Most Americans know what road rage feels like. Most understand the tightness in their chest and overwhelming frustration when another vehicle cuts you off. While frustration alone is not problematic, it can become a problem when it grows into road rage. Road rage itself is a major factor behind why American roads can be so dangerous. 

However, road rage does not have to escalate. WebMD describes those who act on road rage to generally be vindictive, angry and selfish. Often road rage offenders have offended at least 27 times before. Those who experience the worse symptoms of road rage may have difficulties with anger and violence in their personal life also. 

In 2016, CNN reports, 80 percent of all polled drivers expressed anger or aggression when driving in a year. Another half of those respondents tailgated other drivers on purpose, whereas almost half of those drivers yelled at others or honked their horns. Around 30 percent made obscene gestures to show their frustration.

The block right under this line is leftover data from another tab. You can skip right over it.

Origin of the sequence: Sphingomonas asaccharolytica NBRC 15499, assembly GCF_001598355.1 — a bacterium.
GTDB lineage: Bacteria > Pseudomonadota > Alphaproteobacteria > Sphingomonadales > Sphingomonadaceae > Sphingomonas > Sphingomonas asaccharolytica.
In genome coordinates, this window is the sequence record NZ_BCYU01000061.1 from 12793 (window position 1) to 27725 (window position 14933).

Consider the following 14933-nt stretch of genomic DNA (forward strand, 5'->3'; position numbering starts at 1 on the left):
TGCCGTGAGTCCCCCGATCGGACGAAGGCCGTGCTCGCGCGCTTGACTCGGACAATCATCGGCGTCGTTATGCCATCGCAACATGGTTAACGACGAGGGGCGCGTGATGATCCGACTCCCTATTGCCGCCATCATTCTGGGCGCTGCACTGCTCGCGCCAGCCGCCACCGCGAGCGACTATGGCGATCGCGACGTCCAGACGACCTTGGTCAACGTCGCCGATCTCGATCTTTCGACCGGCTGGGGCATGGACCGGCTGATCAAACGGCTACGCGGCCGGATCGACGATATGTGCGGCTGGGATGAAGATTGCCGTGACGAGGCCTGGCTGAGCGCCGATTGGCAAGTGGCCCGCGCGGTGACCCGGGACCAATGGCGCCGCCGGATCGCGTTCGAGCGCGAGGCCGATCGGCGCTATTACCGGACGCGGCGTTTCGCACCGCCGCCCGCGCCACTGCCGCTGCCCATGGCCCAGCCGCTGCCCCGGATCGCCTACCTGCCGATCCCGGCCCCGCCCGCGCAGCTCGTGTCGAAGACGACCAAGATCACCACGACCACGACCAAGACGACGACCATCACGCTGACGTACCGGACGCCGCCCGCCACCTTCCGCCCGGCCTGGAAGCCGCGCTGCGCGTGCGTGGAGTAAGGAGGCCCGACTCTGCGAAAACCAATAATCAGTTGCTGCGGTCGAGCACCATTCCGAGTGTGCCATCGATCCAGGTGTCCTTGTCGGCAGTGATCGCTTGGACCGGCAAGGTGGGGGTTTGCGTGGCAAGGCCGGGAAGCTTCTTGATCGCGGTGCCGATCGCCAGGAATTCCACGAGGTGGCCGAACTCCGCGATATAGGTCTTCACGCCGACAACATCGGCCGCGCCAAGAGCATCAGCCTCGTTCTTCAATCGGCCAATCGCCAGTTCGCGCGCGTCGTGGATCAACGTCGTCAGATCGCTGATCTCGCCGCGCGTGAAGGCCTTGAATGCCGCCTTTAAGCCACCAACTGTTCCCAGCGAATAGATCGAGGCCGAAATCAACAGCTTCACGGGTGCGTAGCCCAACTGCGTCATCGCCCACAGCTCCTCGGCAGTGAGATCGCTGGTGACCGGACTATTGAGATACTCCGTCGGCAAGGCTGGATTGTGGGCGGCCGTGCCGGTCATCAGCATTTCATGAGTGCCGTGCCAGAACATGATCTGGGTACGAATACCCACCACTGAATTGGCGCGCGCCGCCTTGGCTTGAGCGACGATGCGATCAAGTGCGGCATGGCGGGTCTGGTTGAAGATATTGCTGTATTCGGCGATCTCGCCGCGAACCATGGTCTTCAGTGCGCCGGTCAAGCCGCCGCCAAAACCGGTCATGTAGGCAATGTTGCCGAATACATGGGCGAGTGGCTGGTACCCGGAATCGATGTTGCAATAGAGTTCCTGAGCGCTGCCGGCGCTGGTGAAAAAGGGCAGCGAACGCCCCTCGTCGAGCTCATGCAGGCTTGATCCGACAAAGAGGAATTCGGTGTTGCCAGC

Fatal car crash deaths due to aggression are on the rise. To make matters more serious, there are nearly two instances a day of gun violence in road rage situations. 

There are a lot of reasons why drivers may become angrier. Often, it comes down to their professional and personal lives. To avoid road rage, they need to take matters into their own hands. They can use tactics to reduce stress levels in everyday life before they get behind the wheel. When driving, it is crucial that drivers remain courteous and polite. Drivers should refrain from acting aggressively, becoming distracted or otherwise thinking little of the other drivers and passengers on the road. One major rule is to never escalate a problem and assume all negative actions or behaviors are accidents.